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Monthly Archives: October, 2016

Healthy Schools Build a Healthier Oregon

Schools and the people inside them are important to me because I come from a long line of educators. My parents, both of my grandfathers, three aunts and one uncle were—or still are—teachers.

Even though I didn’t follow my relatives’ career path, I can tell that schools have become healthier over the past few decades. For example, when I attended Mountain View High School in Bend in the late ’80s, tobacco was a constant presence. Our school even had a dedicated “smoking zone” on campus—for the students.

Today at Mountain View, I’m thrilled and proud to see students like Taylor Johnson taking on Big Tobacco by raising awareness among her peers of the dangers of e-cigarettes. Since 2006, Oregon public schools have been tobacco free—a recognition of tobacco’s role as the No. 1 preventable cause of death and disease in our state, killing 7,000 Oregonians each year. This policy not only protects kids but supports school employees in living tobacco-free – we know this works as only five percent of school employees smoke cigarettes.

Such achievements are part of an ongoing movement across Oregon to create a culture of health in our schools through sustained policies and wellness efforts. This movement matters to all of us, whether or not we have school-age children, because schools affect more than students.

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They are workplaces for teachers and staff; athletic facilities for kids and adults; meeting places for Scout troops and civic groups; and community hubs that draw people to sporting events, festivals and weekend farmers markets. They are one of the main places where Oregonians live our lives—which means they have a big impact on our health.

Schools can’t do it all, of course; it’s vital that students and staff continue to have access to physical activity, healthy eating and tobacco-free living outside the schoolhouse doors. But when our schools are healthy, they help our communities become healthier, too.

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Inside the classroom, healthy students are better learners, research shows.

Ultimately, healthy students are more likely to graduate from high school and become productive citizens. They are less likely to get chronic diseases like diabetes and cancer that can affect their quality of life and the whole community.

So what does a school with a strong culture of health look like? Many Oregon schools already are showing us, in a variety of ways:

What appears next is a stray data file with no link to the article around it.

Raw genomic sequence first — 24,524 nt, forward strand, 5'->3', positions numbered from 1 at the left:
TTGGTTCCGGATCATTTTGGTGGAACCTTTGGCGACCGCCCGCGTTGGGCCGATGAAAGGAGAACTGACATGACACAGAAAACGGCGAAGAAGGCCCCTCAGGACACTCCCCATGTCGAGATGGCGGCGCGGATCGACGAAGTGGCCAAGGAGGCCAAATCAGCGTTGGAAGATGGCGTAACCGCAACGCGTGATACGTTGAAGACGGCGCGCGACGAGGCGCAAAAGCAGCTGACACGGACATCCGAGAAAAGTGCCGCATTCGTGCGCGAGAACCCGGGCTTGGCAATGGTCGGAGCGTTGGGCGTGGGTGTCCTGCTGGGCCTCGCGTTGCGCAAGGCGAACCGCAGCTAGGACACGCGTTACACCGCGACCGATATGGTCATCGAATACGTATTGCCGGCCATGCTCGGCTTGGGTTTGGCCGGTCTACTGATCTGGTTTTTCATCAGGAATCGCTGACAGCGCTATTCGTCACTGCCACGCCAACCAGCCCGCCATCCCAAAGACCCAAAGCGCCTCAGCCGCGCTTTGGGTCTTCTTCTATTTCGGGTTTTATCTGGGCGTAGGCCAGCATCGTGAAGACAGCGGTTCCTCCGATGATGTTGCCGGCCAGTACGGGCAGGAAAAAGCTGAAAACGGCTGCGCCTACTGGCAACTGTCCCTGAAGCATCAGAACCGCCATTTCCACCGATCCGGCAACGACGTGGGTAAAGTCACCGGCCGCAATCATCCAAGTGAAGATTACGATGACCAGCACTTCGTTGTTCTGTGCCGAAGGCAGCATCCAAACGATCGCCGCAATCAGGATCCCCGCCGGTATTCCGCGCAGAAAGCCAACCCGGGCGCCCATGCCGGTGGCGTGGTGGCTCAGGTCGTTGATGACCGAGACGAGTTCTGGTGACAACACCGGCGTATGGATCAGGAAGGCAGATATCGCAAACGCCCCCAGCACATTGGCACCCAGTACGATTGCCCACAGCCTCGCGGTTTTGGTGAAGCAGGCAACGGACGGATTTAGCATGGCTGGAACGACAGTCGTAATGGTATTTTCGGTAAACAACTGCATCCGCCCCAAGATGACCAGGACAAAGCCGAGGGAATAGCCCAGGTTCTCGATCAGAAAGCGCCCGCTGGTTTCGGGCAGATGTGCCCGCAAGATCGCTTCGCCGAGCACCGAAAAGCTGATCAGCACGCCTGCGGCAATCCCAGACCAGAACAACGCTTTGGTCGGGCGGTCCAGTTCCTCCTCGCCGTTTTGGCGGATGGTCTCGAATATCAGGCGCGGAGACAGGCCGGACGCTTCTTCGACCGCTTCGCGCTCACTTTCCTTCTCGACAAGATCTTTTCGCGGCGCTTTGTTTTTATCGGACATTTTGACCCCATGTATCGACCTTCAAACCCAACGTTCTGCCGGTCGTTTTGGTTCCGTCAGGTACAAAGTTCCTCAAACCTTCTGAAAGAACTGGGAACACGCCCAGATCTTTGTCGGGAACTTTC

• Serving school meals that meet nutrition standards calling for more fruits, vegetables and whole grains.
  • Hosting healthy activities and fundraisers such as dance-a-thons and skate nights that make physical activity fun, safe and accessible.
  • Creating safe routes for walking and biking that support not only the students and staff, but all the people, who live near a school.

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We all have a stake in creating healthier schools. I hope you’ll take a look below and identify a specific way you can get involved in building a culture of health for Oregon schoolchildren in all of our communities.

If you’re a family with a student, a caregiver, or you live in a community with a school:

  • Get involved with your district or school wellness council.
  • Advocate for strong wellness policies.
  • Spread the word about the importance of healthy schools to other parents/caregivers and throughout your community.
  • Download the Oregon Healthy Schools brochure or contact Oregon Healthy Schools, a partnership of the Oregon Department of Education Child Nutrition Programs and the Oregon Health Authority/Public Health Division, to find out more ways to get involved.

If you’re an organization that already works on wellness or health efforts for students and schools:

  • Check your school website for a copy of your School District Wellness Policy or ask the school’s principal for a copy. Review it to find places where it aligns or intersects with your programs.
  • Join or assist with a wellness committee at the school or district level.
  • Share grant funding or services that help the school or district meet its
    wellness goals.

If you are a school employee:

  • Form or join a wellness committee dedicated to employee health.
  • Support your coworkers by bringing healthy options to staff meetings and taking walking meetings or breaks together.
  • Plan and participate in health promoting worksite wellness activities.

 

Curious about a chronic disease topic you’d like to see covered here? Interested in writing a guest blog? Keep the conversation going by leaving a comment below.